Freedom Rings at the Big Gun Shoot

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Freedom Rings at the Big Gun Shoot

by Ari Armstrong, May 17, 2005

My wife, a friend, and I drove out to Cheyenne Wells in eastern Colorado to attend a big-gun shoot organized by the Rocky Mountain Fifty Caliber Shooting Association. The event ran from May 13-15; we went on Saturday. The event raised several thousand dollars for the local fire department. Bob McBride, who organized the event, said this year's shoot featured over 200 shooters (who must register for the event in advance) and over 2,000 attendees.

"It's better than watching the history channel," said one shooter whose group featured a WWI British 4.5 inch Howitzer.


Your tireless author conducts research.

Scores of people camped in the field, mostly in RVs, and families, couples, and groups of friends strolled up and down the line, asking the shooters about their guns and occasionally firing a few rounds. From a platform atop a trailer, the main range officer blared commands through a set of speakers. Line officers paced up and down the range, ensuring a safe firing line.

In an article due out on May 19 in Boulder Weekly, I criticize the recent attempts to demonize .50 caliber shooters and subject them to more taxes and monitoring. I argue that .50 caliber shooting is a great way to bring people together to share experiences and knowledge, and it also serves to keep the country safer by helping people become responsible gun owners who can better resist foreign attacks. My purpose here is to share some photographs and assorted notes of the event.

Bob McBride

The shoot serves an educational purpose, said McBride (pictured at left), who learned to appreciate firearms while serving in the military.

"As firearms owners," McBride lamented, "we're always on our heels. The anti-gunners always define the issue, and that definition is aided and abetted by the major media. So that assault weapons, that are not assault weapons, are branded as such, and then they whip up the hysteria..."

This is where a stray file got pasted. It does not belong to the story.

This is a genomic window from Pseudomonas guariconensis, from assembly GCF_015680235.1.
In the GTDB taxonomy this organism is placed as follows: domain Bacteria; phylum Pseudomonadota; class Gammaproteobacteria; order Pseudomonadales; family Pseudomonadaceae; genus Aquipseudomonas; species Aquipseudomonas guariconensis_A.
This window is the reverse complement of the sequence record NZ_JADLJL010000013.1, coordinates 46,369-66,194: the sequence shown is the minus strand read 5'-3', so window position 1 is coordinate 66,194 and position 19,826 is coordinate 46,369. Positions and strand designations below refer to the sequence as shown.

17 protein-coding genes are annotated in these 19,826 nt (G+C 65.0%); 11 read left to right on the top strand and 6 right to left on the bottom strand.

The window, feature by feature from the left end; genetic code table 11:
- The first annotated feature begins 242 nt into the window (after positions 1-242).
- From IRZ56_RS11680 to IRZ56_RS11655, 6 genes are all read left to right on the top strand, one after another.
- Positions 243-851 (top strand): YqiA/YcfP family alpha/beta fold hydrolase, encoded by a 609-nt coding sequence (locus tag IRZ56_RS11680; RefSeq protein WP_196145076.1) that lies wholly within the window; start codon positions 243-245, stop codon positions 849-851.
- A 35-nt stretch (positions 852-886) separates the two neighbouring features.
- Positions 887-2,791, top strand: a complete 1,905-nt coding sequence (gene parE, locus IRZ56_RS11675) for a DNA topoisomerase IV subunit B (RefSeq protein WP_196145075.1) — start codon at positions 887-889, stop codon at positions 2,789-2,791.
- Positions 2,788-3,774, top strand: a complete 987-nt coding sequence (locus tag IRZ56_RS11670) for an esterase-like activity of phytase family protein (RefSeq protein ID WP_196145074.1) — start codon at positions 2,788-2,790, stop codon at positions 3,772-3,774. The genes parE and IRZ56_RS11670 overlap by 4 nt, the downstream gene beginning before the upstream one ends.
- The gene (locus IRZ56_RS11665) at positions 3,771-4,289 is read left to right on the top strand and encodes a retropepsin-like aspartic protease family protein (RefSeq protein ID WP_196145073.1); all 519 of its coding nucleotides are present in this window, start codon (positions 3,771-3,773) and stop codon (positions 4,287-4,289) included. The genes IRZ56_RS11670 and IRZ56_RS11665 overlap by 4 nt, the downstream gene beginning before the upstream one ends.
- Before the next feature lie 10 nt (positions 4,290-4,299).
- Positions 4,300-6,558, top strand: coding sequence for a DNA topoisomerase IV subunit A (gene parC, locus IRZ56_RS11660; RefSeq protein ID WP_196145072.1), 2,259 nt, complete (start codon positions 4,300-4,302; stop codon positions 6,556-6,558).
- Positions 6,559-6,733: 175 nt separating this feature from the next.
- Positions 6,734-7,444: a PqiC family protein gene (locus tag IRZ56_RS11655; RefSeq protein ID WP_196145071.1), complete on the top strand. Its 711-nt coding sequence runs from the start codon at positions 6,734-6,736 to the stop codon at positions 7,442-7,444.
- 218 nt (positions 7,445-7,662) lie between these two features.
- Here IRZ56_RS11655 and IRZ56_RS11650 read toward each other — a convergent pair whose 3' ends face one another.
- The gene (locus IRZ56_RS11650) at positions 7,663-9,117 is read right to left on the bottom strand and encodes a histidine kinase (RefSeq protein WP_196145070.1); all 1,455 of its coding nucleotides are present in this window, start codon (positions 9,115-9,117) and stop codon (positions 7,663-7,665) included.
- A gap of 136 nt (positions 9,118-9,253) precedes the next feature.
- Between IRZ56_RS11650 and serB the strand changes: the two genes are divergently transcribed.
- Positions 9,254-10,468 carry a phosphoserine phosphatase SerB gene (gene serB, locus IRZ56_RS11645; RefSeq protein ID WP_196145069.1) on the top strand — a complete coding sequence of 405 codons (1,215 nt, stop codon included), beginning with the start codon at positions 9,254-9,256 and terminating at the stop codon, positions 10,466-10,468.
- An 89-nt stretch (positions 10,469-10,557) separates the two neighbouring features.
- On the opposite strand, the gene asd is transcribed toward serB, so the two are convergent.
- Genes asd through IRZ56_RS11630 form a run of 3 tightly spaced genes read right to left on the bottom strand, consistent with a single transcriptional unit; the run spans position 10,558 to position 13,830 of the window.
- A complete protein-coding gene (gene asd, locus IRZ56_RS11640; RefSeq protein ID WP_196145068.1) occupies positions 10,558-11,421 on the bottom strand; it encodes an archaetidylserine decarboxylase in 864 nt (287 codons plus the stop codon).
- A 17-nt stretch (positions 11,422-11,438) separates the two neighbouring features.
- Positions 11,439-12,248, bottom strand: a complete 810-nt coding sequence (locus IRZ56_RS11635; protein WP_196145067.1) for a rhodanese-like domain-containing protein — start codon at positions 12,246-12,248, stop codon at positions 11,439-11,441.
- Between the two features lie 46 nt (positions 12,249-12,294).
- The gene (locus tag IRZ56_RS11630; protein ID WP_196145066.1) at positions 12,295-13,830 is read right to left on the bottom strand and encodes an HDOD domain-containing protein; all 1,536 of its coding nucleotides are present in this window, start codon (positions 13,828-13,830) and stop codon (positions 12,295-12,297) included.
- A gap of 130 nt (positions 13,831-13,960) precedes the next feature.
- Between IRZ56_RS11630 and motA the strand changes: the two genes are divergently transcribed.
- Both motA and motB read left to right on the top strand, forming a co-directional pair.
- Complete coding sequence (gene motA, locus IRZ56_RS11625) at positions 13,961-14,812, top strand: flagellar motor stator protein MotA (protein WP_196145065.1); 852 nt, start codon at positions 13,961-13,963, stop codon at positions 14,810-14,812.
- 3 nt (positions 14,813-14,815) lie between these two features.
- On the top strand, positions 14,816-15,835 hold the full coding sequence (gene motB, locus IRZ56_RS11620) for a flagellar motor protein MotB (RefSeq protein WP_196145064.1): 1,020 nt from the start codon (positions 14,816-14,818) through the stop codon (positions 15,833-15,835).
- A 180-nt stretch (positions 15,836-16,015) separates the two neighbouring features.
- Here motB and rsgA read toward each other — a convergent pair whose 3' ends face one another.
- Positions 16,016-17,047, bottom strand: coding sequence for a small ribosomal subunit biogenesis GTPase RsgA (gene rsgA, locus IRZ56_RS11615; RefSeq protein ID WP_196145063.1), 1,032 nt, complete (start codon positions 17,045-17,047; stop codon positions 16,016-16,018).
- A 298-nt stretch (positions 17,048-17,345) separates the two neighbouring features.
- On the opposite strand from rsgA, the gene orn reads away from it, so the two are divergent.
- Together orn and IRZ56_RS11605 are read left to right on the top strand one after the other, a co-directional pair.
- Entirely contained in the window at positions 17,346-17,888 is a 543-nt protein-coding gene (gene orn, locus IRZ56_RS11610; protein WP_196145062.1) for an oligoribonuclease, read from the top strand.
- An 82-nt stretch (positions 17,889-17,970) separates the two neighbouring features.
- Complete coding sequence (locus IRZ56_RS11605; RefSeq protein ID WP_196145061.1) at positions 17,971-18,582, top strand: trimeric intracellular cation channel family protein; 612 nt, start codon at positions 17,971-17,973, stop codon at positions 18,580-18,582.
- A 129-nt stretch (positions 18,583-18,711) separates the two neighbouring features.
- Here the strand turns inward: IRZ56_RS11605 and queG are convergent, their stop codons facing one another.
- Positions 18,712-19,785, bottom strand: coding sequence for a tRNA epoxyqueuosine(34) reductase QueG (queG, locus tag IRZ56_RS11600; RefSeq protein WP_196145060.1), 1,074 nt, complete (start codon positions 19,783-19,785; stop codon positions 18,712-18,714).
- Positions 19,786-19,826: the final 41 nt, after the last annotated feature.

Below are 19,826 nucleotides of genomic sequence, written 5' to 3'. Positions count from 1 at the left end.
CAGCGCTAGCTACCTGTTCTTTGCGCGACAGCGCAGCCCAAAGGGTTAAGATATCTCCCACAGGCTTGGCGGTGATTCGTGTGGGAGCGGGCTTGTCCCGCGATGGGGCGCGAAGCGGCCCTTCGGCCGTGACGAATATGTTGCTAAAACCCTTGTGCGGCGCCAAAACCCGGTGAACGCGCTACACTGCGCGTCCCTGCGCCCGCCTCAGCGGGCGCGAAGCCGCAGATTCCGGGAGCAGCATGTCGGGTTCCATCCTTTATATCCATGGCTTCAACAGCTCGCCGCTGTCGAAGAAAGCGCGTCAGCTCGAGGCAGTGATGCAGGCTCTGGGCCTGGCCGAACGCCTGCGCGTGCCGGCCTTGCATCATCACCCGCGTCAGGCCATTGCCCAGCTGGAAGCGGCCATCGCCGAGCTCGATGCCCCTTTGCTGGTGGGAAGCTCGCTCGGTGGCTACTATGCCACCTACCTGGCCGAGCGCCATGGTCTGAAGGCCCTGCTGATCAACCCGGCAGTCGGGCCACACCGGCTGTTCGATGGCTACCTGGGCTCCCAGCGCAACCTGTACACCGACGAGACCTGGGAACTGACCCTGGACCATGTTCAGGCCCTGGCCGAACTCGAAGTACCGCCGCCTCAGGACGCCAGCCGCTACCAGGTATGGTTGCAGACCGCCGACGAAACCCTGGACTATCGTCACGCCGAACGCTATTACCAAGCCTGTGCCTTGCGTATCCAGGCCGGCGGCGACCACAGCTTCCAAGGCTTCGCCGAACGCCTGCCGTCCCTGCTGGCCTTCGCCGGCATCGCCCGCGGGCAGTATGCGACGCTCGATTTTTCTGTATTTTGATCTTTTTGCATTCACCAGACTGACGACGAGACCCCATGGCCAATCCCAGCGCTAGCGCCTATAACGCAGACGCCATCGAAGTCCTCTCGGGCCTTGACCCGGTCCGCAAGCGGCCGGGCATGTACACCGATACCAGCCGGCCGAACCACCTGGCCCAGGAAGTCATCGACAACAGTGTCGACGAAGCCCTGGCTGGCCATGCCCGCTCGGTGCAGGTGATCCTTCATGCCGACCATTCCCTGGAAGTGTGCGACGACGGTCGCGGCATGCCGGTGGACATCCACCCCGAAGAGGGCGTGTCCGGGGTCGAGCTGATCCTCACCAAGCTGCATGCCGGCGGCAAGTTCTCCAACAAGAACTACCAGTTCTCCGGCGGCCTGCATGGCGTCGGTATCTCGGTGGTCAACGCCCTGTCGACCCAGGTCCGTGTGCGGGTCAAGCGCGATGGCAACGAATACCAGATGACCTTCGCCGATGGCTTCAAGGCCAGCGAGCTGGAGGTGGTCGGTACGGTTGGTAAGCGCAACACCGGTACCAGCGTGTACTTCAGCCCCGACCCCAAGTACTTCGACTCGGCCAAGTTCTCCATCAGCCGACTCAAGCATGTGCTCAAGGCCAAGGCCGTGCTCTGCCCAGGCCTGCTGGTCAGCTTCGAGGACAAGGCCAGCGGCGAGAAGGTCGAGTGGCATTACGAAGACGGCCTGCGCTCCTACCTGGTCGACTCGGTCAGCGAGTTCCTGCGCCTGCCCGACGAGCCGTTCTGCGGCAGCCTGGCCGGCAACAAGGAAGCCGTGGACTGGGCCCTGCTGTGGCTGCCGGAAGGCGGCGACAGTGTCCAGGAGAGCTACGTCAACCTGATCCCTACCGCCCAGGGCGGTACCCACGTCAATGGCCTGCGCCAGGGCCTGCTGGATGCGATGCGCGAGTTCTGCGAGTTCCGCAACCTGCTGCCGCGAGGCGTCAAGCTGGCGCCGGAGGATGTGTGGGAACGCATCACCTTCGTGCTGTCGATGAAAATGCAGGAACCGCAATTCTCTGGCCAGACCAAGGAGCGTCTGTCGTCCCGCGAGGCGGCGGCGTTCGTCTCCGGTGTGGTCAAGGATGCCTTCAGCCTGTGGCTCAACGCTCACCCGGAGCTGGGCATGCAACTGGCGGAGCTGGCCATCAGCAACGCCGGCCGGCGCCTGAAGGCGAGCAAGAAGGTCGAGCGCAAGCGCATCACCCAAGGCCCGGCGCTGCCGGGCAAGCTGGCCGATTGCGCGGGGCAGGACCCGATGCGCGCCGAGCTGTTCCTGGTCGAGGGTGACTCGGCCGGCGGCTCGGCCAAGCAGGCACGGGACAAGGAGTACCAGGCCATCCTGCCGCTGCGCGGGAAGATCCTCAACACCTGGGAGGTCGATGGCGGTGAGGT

Thankfully, the so-called "assault weapons ban" on production and importation recently expired.

McBride continued, "We show that you can shoot 1,000 rounds into an old mobile home before it goes up in flames. And yet in Hollywood, you can shoot a 9 mm handgun at a car and it blows up and rolls over. We put a car out here that was specially rigged with propane tanks, and everything else we could think of that was flammable... and you saw how long that thing ran. It runs and runs and runs. [The car was rigged to run slowly in a circle.] So Hollywood is basically one of the biggest (what's the ten-dollar word) progenitors of falsehoods and misconceptions on firearms.

"Did you see our silencer demonstration down there? Every year we do a demonstration, we get a hundred people back there, and they can't believe how Hollywood twists the portrayal of silencers and machine guns. So basically we're trying to do a public service to re-educate people. But in a way I feel like I'm preaching to the choir."

McBride said the prohibitive costs of the most highly restricted guns threaten the continuation of knowledge about those guns. "I think I'm probably going to be the last generation, because there are very few young people who can buy into this. It's a very expensive hobby. Very expensive. Machine guns have gone up a hundred fold since 1986."

Non-automatic .50 caliber rifles remain available as "Class 1" guns for a few thousand dollars, subject to the same legal requirements as handguns and rifles such as the .30-06. Larger guns (bigger than .50 caliber) and machine guns are much more expensive and subject to a national per-transfer tax of $200 and various other restrictions.

C-BS and VPC

The new hysteria targets .50 caliber rifles. The Violence Policy Center (VPC) calls them "sniper rifles." The .50 can be used as a "sniper rifle," but a more popular caliber for that is the .308, also a common hunting round.

What is a "sniper rifle," anyway? A snipe is a type of bird, so originally a "sniper" was a person who shot that bird. (Shariar Ghalam pointed this out to me.) One definition of "snipe" given by Random House is "to shoot at individuals, especially enemy soldiers, from a concealed or distant position." Many guns can be used for that. So why, then, does VPC insist that .50 caliber rifles are "sniper rifles," even when they're used by civilians for target practice? Obviously, it's because the media has recently taken to using the term "sniper" to refer to certain murderers, and the word "sniper" has an edge to it, like "assault rifle" (a term that was completely detached from its traditional meaning for political purposes). If VPC can ban the .50 caliber because it's a "sniper rifle," then it can ban practically every rifle, because practically every rifle can be used as a "sniper rifle."

VPC offers extensive (though one-sided) material about the .50 caliber rifle. For instance, VPC lists the crimes committed with the .50 caliber since 1989. VPC could find 13 crimes over a 16 year period, and most of those involved illegal possession or sale. Many other weapons and tools, including ropes, cars, knives, clubs, and water, have been involved in more crimes. If the .50 caliber should be banned because of its criminal history, then every gun should be banned, and so should every knife, car, and so on.

C-BS editorialized against the .50 caliber rifle. John Lott discusses C-BS's claim that .50 caliber rifles might be used by terrorists (as do I in my upcoming article for the Weekly).

My purpose here is not to present a comprehensive case against C-BS, but I do want to briefly discuss a few points.